Xi stresses benefits of Sino-US relations

Updated: 2012-02-14 07:56

By Chen Weihua and Fu Jing (China Daily)

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Xi stresses benefits of Sino-US relations

A businessman talks with a Chinese exhibitor at the 2011 International Consumer Electronics Show in Las Vegas, Nevada, in January last year. [Photo / Xinhua]

Nothing preventing friendly cooperation, vice-president says

NEW YORK / BRUSSELS - There are no reasons why China and the United States cannot engage in friendly cooperation, Vice-President Xi Jinping said.

Xi was speaking prior to his departure for the US on Monday.

In a written interview with the Washington Post, published online on Sunday night, Xi emphasized the importance and benefits of cooperation and respect.

"Mutual benefit is the defining feature of China-US business ties," Xi said.

"As economic globalization gathers momentum, China and the US have become highly interdependent economically. Such economic relations would not enjoy sustained, rapid growth if they were not based on mutual benefit or if they failed to deliver great benefits to the US. The Americans who know the real picture of China-US economic relations, including those in the business community, will echo this point," Xi said.

The visit will lead to better understanding between the countries, said David Fouquet, a specialist on EU-Asia relations with the European Institute for Asian Studies in Brussels.

The visit, it is hoped, will see relations soar above the rhetoric that accompanies a US election year, he said.

Friction and differences are hardly avoidable in bilateral economic and trade interactions, Xi said. But "we must not allow friction and differences to undermine the larger interests of our business cooperation".

Xi pointed out that China has taken active steps to meet legitimate US concerns over intellectual property rights and trade, and will continue to do so.

"We will continue to press ahead with the reform of the exchange rate formation mechanism and offer foreign investors a fair, rule-based and transparent investment environment," he said.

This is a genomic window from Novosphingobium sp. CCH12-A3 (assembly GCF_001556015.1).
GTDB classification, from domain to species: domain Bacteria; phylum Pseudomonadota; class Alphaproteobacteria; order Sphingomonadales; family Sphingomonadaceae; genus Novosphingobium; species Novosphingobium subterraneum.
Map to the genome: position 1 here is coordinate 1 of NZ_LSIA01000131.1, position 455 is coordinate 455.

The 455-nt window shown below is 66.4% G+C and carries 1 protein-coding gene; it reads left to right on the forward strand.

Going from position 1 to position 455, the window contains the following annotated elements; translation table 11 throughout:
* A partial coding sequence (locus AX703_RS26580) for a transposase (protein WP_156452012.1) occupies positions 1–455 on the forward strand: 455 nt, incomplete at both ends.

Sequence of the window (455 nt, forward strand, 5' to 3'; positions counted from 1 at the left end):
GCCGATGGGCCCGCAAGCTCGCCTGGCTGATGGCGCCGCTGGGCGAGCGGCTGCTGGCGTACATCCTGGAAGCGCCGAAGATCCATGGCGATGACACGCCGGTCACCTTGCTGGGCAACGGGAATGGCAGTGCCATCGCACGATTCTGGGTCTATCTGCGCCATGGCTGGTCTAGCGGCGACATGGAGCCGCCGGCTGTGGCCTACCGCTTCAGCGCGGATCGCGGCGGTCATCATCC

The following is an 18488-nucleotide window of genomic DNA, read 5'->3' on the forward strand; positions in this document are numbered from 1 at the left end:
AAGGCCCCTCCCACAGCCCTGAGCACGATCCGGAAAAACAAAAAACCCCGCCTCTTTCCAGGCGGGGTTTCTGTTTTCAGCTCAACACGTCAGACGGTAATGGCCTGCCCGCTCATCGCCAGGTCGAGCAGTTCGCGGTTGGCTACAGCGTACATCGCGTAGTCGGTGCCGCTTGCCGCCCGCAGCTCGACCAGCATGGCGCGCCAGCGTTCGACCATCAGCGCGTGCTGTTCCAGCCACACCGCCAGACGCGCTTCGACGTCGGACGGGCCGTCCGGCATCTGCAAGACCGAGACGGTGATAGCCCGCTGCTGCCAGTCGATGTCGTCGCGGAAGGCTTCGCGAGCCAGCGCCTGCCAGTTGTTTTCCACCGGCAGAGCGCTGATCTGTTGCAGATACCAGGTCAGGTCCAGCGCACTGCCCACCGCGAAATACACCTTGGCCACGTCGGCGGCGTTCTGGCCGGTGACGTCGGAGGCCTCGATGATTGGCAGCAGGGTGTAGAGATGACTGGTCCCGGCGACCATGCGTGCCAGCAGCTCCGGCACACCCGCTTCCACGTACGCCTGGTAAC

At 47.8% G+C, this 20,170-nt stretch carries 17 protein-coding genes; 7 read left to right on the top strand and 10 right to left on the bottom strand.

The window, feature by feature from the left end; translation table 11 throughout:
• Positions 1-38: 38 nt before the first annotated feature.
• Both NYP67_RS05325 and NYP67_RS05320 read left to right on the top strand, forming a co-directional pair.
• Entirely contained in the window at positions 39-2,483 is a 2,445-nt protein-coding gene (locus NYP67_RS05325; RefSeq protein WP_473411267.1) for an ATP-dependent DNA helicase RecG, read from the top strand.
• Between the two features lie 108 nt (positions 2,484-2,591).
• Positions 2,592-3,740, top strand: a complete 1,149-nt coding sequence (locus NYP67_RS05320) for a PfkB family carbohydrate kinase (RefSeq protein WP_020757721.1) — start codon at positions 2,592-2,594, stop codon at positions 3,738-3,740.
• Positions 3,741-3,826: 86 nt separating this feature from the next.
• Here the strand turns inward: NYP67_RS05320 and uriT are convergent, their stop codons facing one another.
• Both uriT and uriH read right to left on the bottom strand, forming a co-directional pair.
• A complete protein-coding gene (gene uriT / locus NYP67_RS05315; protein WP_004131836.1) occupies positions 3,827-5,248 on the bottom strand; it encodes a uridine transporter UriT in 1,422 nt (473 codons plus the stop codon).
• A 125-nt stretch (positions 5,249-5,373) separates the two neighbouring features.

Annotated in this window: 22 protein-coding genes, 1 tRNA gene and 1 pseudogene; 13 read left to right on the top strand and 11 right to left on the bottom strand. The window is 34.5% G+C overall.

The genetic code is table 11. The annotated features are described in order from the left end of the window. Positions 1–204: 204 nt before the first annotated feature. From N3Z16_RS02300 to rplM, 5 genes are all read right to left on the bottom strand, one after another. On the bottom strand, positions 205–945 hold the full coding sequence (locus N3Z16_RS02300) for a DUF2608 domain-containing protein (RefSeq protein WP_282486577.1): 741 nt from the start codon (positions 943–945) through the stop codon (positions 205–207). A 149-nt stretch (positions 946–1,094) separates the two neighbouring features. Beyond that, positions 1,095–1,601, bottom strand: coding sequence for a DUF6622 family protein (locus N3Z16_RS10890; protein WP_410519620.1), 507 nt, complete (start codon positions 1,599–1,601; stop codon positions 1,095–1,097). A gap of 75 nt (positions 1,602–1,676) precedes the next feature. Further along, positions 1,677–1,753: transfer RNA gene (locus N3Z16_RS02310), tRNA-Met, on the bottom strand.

But Xi hoped the US will take substantive steps, as soon as possible, to ease restrictions on high-tech exports to China and provide a level playing field for Chinese enterprises to invest in the US.

What Xi listed are some long-term irritants in the Sino-US relationship, said Da Wei, an expert on US studies with the China Institutes of Contemporary International Relations.

Although those problems cannot be solved overnight, Xi's comments will help ensure that problems, at least, don't hurt ties significantly.

On regional cooperation, Xi said China and the US have more converging interests in the Asia-Pacific region than anywhere else.

"At a time when people long for peace, stability and development, to deliberately give prominence to the military security agenda, scale up military deployment and strengthen military alliances is not really what most countries in the region hope to see," said Xi, clearly in response to recent US plans to expand its military presence in the Asia-Pacific.

"The vast Pacific Ocean has ample space for China and the US," Xi said.

On international economic and security cooperation, Xi said the two countries have conducted effective coordination and cooperation in addressing major international and regional issues and meeting global challenges in recent years.

"We are at a time when the negative impact of the international financial crisis and the European debt crisis continues to spread, regional hotspot issues crop up from time to time and traditional and nontraditional security threats are intertwined. Under such new circumstances, it is all the more important for China and the US to communicate, coordinate and cooperate more closely and work together to play a constructive and responsible role in upholding and advancing world peace, stability and development."

The rest of the world wants China and the US to work closer together, experts said.

The international community would like to see greater cooperation, Fouquet said, especially "on security issues such as the Middle East".

The personal element will play an important role on the tour.

"I think Americans are really eager to know who he is, to have a sense of him, what his views are on many questions," said Jerome Cohen, law professor at New York University and a leading Western scholar on China's legal system.

"We always like to have some feeling of the personality of great leaders, those of ours and those of other countries," Cohen said.

Fouquet said Xi's visit would be seen as more personal than political or strategic.

It will be interesting to see Xi in a different way, rather than being a negotiator he will play the role of a communicator, he said.

Xi emphasized the importance of people-to-people exchanges and fondly recalled his visit to Iowa in 1985.

"I saw corn farming and processing and stayed with a family for a couple of days. I was deeply impressed by America's advanced technology and the hospitable and industrious American people. That visit drove home to me the importance of closer exchanges between our peoples and gave me a better understanding of China-US relations," said Xi, who will pay a return visit to the Iowa town of Muscatine.

Xi said he watches NBA games on television when he has time. "They are exciting to watch and have global appeal. They are very popular in China," he said.

"I like sports, and swimming is my favorite. Doing physical exercises keeps one fit and healthy and helps one work more efficiently. I think we all need to strike a balance between work and relaxation. This can keep us energetic and help us do our job better."

Zhao Shengnan in Beijing contributed to this story.